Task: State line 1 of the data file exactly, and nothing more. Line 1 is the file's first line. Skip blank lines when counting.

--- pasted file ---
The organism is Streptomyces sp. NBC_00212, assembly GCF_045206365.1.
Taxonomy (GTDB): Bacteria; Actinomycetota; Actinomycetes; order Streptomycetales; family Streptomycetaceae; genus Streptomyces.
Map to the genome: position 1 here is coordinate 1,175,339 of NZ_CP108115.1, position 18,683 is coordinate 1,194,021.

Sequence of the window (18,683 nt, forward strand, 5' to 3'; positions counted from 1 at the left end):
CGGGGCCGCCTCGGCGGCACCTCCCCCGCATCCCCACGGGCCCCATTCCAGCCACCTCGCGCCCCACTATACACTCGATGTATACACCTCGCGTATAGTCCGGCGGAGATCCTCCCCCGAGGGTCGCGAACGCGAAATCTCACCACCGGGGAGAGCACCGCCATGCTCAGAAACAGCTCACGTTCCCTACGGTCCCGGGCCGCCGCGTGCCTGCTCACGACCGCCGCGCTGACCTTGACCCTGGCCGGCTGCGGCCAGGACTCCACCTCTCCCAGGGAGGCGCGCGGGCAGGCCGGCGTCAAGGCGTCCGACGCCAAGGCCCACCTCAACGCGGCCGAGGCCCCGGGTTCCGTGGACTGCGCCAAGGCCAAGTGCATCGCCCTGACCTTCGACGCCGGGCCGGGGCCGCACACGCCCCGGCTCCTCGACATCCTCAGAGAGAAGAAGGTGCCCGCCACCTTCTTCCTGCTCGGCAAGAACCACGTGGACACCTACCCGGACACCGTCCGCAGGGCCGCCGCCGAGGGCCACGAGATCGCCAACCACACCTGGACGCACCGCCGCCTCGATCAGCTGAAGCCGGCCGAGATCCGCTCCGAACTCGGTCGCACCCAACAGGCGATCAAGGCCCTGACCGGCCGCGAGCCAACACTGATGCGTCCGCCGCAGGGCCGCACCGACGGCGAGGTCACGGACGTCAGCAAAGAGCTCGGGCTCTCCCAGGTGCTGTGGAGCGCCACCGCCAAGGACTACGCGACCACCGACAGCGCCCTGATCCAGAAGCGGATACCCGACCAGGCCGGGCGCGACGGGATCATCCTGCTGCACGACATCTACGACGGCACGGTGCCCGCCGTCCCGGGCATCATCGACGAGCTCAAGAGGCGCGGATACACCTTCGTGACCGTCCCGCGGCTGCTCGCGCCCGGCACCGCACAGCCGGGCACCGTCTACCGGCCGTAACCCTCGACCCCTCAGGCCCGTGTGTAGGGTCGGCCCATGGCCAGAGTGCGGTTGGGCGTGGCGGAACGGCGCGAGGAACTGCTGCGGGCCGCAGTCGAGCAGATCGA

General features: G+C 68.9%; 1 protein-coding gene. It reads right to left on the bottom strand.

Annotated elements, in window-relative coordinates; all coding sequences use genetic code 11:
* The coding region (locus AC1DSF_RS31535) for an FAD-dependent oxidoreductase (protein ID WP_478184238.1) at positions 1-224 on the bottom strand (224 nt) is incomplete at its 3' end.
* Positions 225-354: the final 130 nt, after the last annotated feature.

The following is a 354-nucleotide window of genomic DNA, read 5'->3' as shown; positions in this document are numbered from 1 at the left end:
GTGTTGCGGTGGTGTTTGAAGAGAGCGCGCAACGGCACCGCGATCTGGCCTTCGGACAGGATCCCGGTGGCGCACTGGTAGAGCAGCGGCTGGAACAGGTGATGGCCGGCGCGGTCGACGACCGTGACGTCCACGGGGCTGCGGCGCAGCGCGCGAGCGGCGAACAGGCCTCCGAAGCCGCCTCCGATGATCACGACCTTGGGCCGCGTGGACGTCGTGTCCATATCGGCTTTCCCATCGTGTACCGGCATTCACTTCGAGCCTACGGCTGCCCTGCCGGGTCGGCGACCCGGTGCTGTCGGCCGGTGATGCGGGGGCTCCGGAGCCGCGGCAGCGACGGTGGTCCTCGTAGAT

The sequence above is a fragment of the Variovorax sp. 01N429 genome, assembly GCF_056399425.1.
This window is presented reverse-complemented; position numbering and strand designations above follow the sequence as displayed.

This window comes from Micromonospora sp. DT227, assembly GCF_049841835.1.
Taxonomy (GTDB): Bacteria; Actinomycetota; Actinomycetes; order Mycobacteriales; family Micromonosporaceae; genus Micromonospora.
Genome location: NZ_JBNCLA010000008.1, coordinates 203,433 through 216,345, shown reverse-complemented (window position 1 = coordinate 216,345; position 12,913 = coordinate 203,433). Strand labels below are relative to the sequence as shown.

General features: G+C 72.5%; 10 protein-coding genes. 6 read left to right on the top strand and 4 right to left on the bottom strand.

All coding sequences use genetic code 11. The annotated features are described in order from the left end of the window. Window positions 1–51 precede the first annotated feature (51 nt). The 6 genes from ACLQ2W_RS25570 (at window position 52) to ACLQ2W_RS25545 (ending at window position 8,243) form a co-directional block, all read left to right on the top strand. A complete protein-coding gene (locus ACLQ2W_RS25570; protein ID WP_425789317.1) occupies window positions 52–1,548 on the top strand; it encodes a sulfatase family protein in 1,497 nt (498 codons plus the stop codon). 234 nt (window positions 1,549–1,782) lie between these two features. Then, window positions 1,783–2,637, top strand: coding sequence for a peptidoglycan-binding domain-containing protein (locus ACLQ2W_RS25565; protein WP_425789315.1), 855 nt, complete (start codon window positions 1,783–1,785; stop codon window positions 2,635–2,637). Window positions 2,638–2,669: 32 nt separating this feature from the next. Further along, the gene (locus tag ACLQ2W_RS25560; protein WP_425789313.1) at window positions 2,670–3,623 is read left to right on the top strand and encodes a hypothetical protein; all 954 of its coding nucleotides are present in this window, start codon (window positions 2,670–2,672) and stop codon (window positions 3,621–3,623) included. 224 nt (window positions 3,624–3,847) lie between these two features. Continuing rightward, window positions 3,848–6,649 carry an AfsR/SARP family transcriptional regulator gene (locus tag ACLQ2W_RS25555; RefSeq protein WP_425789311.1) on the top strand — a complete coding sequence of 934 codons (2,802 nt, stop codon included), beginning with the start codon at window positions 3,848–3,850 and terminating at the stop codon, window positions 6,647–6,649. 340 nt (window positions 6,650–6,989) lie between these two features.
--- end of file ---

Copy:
The organism is Streptomyces sp. NBC_00212, assembly GCF_045206365.1.